Thelma & Louise-ing with My Mom

My mom was getting divorced.

“You can come live with me,” I said.

“Really?” she said.

It all happened so fast.

I flew into Wisconsin on a cold and freezing morning in mid-December. I found my mom, in her kitchen, looking thin and gaunt, packing up the refrigerator. Her hands were shaking as she tried to make me a sandwich.

She is 72. This is her second divorce. The last relationship of many.

Movers were packing up her furniture, but we had to drive her car from Wisconsin to Virginia, roughly 900 miles and a 14 hour trip.

We sat around and waited all day for the movers to pack up her house. We talked. She told me all her troubles, every horrible thing that was happening to her: her husband, his alcoholism, the loss of her house, her friends, her job, her life. All her vast and myriad problems.

I knew them already but now I wondered, How am I supposed to handle this?

I thought, I don’t know if I can handle this. I have my kids, my husband, my job, my life that is overwhelming too. And now I was bringing her crisis into it.

We took a nap on the carpet in the guest room. We kept waiting and waiting and waiting for the movers to finish. Then the bed got stuck coming down the stairs and the lawyer showed up and the realtor too and I thought, We’re never getting out of here. I’m going to be trapped in my mother’s mess, forever.

The sky got darker. When it turned black, I said, “We’ve got to go.”

The movers put the last piece of furniture on the truck and we got in the car and left.

My mom got happier and happier the farther we got from her house. She stopped shaking. She stopped telling me every horrible thing that had happened to her in the past three months. We started talking about the future. Life, not death.

We drove all the way to Indiana and stopped at a Perkin’s when it started to snow. She ate an entire piece of chocolate silk pie before her dinner. She hadn’t been eating, she was so nervous, she’d lost so much weight, and now she was eating pie as an appetizer. She got a stomachache but still we were happy.

It was our one happy moment in a long painful trip.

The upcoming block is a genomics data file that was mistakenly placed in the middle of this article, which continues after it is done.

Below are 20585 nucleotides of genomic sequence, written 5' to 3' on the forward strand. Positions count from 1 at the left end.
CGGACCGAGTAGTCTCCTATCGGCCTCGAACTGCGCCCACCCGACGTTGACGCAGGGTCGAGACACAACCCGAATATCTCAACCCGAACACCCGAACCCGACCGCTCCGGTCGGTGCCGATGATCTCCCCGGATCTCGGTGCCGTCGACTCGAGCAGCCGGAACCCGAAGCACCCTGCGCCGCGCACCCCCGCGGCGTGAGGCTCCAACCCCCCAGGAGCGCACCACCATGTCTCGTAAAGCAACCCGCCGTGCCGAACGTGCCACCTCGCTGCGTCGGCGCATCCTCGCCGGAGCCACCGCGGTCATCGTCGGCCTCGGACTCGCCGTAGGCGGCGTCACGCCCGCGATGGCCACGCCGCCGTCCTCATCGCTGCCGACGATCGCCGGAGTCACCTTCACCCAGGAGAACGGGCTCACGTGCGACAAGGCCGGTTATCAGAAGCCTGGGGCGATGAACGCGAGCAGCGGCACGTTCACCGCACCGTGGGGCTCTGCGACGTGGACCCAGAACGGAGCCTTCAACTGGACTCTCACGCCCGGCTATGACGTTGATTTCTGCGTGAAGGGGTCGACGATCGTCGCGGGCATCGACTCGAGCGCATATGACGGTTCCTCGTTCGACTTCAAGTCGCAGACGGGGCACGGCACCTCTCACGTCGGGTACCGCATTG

When we got back to the hotel, her husband’s daughter called, upset, because she couldn’t find her dad. They were worried he was dead. My mother flew into a tizzy as she always did. I got into bed and pulled the covers up to my head.

“Enough!” I said.

Nineteen hours of flying and taxis and packing and waiting and driving and here is where it brought us:

On a cross country trip across the frozen tundra┬áto a dumpy motel in Indiana and everything, her life, was still a mess. It hadn’t fixed anything.

We slogged through the rest of the trip, driving through Indiana, then Ohio, the hills of Pennsylvania, the slope of Maryland, down to D.C. and into Virginia. We kept driving.

“Don’t you think we should stop?” my mother kept asking.

“I just want to go home,” I said.

I wanted the trip to be over, as quickly as possible. Even though every muscle ached, even though I knew we should stop, I couldn’t bear to be in that moment, in that experience for one more minute. I just wanted it to be over.

And then we were home, finally.

Only it isn’t over. It’s just beginning.

I knew it was going to be hard.

I thought: The first year is going to be the hardest.

Each day is a crisis. She gets lost. She has nothing to do. She has no friends. She doesn’t have a job. She can’t do basic things like turn on the oven or find a doctor’s office.

Her anxiety is a palpable, living thing.

Anxiety is catching, like the flu. If someone has high anxiety, it spreads around like germs.

My husband says, “She can’t come in here and spread that around.”

He gets it, I get it, my son gets it: her anxiety. And then it becomes our anxiety.

But then I think, she’s my mother.

Two weeks after she moved here, her husband died. His body was found in his apartment on Christmas Eve. He fell and died from alcoholism. Just like she always worried he would.

And she is here.

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